I have a 2TB Western Digital USB drive. This has been previously connected to a Windows box without problem. I have connected it to my Linux slackware distro computer. It mounts OK, but is only mounted read-only. Kernel version is Linux 184.108.40.206-smp.
fdisk -l gives:
Disk /dev/sda: 1999.6 GB, 1999696297984 bytes 255 heads, 63 sectors/track, 243115 cylinders Units = cylinders of 16065 * 512 = 8225280 bytes
Why can't I mount this things read-write? I can read and write just fine to this device mounted on windows. I can even read/write to this Windows mounted drive from linux when I mount it using mount.cifs Also, mounting a USB flash drive as: mount /dev/sdb1 /mydir, works fine. I can read/write to /mydir.
I am using Ubunto 10-04 LTS and trying to connect to Western Digital (World Book) network drive. By signing into Mionet I am able to reach this drive on my network and remotely. Trying to run the executable resulted in the following error:
"The file '/media/Disc 1 290909/WDAnywhereAccess_3_6_0.exe' is not marked as executable. If this was downloaded or copied form an untrusted source, it may be dangerous to run. For more details, read about the executable bit."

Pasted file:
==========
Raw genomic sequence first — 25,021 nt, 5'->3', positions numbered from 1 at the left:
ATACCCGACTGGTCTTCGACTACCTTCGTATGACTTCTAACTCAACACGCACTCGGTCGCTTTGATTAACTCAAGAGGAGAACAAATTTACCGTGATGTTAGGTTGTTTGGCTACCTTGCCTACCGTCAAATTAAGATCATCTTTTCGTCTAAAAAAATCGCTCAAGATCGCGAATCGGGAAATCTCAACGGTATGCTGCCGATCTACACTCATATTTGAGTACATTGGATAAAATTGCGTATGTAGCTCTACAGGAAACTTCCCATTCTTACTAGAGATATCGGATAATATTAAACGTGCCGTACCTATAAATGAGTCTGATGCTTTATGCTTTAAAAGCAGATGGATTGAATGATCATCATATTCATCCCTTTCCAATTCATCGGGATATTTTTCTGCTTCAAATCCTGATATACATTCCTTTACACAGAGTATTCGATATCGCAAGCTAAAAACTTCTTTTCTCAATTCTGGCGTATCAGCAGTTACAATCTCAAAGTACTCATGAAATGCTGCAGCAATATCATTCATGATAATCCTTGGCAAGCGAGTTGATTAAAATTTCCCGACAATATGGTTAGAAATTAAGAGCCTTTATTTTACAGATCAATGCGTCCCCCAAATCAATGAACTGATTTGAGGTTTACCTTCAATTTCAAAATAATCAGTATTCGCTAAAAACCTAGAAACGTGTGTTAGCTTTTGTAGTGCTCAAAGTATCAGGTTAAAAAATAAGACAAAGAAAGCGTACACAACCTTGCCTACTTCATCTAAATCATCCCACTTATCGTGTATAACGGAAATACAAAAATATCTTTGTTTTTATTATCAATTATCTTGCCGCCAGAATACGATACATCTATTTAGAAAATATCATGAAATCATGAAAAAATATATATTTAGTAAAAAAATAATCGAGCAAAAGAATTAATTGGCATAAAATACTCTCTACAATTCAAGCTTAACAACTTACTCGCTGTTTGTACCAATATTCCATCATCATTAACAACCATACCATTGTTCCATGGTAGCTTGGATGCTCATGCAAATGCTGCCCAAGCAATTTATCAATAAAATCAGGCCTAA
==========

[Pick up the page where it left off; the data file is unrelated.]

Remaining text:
I set my mom up with Linux mint 9, and I am wondering how to add a 250G hard drive to it.(On slackware it was easy on ubuntu and Linux mint its is very difficult, because of the addresses.) Is there some easy way to add it to format/check for bad blocks. One more thing I don't want to deal with addresses so is there some easy way to do that?
Error mounting: mount exited with exit code 12: Failed to read last sector (3907027119): Invalid argument HINTS: Either the volume is a RAID/LDM but it wasn't setup yet,
or it was not setup correctly (e.g. by not using mdadm --build ...), or a wrong device is tried to be mounted, or the partition table is corrupt (partition is smaller than NTFS), or the NTFS boot sector is corrupt (NTFS size is not valid). Failed to mount '/dev/sdb1': Invalid argument